In the Southwest of England, the ectoparasitic snail, Simnia hiscocki Lorenz & Melaun 2008, was identified as an indicator for climate change, as it lives on the coral Eunicella verrucosa, which is sensitive to warming waters. Interestingly, the rather conspicuous and moderately common species of Spindle-cowry (Ovulidae) had never been recognized by taxonomists and had to be given a name before further studies could be conducted.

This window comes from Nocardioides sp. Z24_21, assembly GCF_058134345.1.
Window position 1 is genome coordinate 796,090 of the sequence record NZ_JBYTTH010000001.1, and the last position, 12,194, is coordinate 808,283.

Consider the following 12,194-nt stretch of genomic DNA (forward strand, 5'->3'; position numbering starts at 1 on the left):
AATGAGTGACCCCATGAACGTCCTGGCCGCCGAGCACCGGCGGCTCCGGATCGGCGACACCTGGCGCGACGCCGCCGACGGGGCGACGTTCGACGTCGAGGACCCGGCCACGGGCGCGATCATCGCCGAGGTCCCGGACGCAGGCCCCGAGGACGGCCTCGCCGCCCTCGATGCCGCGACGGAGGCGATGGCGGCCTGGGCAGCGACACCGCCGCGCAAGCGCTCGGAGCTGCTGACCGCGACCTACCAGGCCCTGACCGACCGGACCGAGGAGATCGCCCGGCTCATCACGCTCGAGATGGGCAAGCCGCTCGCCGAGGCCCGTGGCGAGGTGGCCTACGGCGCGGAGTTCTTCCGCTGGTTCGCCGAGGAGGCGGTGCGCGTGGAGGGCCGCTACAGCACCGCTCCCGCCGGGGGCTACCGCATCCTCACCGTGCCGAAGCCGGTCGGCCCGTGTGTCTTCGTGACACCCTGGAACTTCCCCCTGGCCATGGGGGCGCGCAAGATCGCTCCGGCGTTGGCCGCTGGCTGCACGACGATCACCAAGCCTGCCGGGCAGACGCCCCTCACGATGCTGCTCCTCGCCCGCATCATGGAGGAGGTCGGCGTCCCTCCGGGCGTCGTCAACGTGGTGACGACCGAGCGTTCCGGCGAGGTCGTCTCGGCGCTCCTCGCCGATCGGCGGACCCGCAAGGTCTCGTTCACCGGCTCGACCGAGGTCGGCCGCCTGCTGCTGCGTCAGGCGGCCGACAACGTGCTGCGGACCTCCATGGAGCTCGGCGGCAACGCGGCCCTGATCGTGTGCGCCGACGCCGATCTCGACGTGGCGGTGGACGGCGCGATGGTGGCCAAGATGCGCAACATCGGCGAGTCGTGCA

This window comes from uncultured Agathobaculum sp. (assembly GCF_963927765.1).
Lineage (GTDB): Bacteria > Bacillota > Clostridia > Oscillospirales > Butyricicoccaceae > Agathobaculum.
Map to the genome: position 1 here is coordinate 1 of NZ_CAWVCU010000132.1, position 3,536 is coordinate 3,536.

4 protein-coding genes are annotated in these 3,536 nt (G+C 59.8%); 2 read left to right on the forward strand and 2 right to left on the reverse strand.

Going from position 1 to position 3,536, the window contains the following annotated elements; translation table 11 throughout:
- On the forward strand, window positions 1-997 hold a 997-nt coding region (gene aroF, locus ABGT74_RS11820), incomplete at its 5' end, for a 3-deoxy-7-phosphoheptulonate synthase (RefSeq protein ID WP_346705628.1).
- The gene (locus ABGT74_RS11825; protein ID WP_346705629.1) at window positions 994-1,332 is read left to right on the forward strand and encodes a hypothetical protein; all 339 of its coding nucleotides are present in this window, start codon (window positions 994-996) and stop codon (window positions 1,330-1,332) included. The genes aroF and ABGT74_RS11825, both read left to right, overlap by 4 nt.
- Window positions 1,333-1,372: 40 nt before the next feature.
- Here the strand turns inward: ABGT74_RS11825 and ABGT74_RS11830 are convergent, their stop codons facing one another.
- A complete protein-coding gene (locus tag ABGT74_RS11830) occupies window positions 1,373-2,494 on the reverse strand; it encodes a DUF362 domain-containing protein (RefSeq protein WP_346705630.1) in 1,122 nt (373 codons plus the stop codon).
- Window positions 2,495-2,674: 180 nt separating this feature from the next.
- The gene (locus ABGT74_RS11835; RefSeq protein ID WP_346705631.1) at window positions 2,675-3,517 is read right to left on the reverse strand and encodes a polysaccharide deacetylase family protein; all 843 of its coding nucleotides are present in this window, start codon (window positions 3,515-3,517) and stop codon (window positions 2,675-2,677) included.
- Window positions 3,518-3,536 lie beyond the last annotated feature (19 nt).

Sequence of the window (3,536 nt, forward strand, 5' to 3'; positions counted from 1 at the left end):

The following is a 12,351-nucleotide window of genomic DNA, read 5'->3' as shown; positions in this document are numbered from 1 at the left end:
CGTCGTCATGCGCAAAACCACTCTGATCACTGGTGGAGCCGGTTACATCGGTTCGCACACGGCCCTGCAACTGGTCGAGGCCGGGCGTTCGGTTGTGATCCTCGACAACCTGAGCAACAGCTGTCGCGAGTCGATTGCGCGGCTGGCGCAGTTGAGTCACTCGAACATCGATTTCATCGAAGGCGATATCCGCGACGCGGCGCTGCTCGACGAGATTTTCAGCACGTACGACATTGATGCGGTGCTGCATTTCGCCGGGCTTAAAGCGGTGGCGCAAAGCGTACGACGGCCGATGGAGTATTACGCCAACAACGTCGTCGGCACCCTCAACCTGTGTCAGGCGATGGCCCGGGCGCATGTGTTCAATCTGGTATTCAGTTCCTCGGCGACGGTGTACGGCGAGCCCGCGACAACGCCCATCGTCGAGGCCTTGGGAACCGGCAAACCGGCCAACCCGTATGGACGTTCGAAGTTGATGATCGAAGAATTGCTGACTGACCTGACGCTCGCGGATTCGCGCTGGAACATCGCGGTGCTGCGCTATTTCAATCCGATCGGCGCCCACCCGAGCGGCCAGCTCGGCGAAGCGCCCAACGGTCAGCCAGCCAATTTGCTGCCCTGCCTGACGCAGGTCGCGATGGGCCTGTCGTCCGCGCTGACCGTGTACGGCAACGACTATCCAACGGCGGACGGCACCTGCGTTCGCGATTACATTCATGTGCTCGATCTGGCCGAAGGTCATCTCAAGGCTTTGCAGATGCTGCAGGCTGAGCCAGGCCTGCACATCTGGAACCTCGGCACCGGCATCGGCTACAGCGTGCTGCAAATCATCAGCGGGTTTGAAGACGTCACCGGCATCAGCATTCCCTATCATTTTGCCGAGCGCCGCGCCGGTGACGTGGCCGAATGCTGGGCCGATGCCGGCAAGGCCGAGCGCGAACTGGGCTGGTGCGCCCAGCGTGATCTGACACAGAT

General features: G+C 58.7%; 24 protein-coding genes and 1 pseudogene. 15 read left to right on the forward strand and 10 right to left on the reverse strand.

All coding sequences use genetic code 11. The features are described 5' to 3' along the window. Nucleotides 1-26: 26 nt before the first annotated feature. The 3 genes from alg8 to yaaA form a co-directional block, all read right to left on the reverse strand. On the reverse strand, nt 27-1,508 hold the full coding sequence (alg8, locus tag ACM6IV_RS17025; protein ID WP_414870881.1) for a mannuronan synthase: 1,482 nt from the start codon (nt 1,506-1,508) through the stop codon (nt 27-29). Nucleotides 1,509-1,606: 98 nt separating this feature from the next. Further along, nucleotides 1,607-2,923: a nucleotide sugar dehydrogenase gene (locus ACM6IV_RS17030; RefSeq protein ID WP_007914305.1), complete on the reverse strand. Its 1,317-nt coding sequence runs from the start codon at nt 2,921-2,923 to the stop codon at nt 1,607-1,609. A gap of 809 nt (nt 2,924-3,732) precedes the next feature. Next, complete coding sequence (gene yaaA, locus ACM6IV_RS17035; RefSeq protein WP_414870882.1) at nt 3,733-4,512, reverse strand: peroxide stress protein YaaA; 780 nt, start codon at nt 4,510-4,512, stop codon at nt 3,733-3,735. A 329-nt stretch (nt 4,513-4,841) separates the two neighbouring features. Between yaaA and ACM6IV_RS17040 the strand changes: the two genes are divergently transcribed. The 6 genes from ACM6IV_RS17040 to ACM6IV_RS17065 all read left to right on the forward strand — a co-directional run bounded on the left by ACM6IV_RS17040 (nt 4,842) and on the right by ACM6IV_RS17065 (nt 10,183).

The Foundation aims at also supporting studies that use seashells, e.g. the shells of cowries, as bio-indicators for habitat disturbances. Also, the sampling of shells in a confined area conducted over consecutive time-points can give insights to if and how the conditions in a habitat are changing. The Foundation is currently working on a research program providing an outline for such studies. For this goal, we are conducting or supporting expeditions to selected localities all over the world in order to collect data needed for this task. The result of such trips serves all four of our Foundation's goals: Posterity, Education, Research, and Conservation.